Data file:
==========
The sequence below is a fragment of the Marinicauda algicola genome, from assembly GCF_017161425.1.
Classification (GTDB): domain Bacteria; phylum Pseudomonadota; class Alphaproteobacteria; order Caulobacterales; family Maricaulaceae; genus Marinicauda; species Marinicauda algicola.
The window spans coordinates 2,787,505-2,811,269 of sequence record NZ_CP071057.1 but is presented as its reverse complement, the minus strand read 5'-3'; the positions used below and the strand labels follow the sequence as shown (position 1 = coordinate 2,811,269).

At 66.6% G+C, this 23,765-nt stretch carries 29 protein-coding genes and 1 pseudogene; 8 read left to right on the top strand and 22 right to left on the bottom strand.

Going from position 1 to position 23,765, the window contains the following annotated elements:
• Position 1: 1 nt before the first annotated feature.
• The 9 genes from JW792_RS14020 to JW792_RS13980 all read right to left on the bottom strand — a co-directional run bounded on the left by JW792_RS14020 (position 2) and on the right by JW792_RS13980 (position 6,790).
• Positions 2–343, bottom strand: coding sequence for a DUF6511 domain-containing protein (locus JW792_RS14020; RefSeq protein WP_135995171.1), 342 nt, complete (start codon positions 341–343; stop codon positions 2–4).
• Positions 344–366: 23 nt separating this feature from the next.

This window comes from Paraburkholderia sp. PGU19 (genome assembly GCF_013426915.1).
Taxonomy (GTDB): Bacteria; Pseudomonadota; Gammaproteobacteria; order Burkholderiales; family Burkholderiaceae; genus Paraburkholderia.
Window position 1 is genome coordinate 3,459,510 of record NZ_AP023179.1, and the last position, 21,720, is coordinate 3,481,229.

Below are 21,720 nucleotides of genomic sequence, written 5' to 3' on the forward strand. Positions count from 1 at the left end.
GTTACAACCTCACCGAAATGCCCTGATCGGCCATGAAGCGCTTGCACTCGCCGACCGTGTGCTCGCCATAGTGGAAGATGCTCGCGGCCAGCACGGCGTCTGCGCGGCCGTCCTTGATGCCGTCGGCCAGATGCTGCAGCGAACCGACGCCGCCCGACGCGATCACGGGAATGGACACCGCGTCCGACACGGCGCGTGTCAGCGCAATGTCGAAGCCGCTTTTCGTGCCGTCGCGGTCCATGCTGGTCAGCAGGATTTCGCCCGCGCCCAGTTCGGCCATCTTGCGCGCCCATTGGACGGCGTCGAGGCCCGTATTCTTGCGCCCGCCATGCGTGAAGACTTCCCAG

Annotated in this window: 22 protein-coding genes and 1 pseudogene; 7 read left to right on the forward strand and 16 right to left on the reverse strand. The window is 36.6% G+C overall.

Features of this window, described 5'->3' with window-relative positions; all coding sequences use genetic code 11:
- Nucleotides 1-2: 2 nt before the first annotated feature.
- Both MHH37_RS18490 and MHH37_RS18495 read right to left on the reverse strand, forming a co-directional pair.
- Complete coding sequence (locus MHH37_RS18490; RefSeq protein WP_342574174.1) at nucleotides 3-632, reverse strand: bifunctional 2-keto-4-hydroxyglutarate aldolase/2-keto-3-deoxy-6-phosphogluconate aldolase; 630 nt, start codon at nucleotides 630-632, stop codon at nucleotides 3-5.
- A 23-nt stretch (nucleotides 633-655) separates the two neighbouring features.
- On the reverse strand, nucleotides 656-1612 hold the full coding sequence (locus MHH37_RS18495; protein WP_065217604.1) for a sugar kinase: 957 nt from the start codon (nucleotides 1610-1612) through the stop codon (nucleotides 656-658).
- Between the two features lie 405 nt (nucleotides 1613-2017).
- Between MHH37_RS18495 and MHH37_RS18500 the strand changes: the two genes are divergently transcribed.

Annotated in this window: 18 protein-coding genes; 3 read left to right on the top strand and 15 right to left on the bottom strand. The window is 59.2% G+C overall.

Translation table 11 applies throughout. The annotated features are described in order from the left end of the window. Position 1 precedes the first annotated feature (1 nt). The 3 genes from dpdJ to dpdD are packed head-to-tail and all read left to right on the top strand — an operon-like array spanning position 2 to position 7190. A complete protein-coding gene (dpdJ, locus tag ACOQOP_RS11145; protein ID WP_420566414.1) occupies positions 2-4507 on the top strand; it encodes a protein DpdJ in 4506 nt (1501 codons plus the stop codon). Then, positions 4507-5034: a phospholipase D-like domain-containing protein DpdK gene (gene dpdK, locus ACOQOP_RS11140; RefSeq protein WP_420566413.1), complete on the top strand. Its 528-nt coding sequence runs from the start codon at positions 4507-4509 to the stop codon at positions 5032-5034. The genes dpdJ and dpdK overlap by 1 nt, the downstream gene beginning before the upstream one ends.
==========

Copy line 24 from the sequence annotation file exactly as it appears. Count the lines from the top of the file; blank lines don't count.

Annotated in this window: 18 protein-coding genes; 3 read left to right on the top strand and 15 right to left on the bottom strand. The window is 59.2% G+C overall.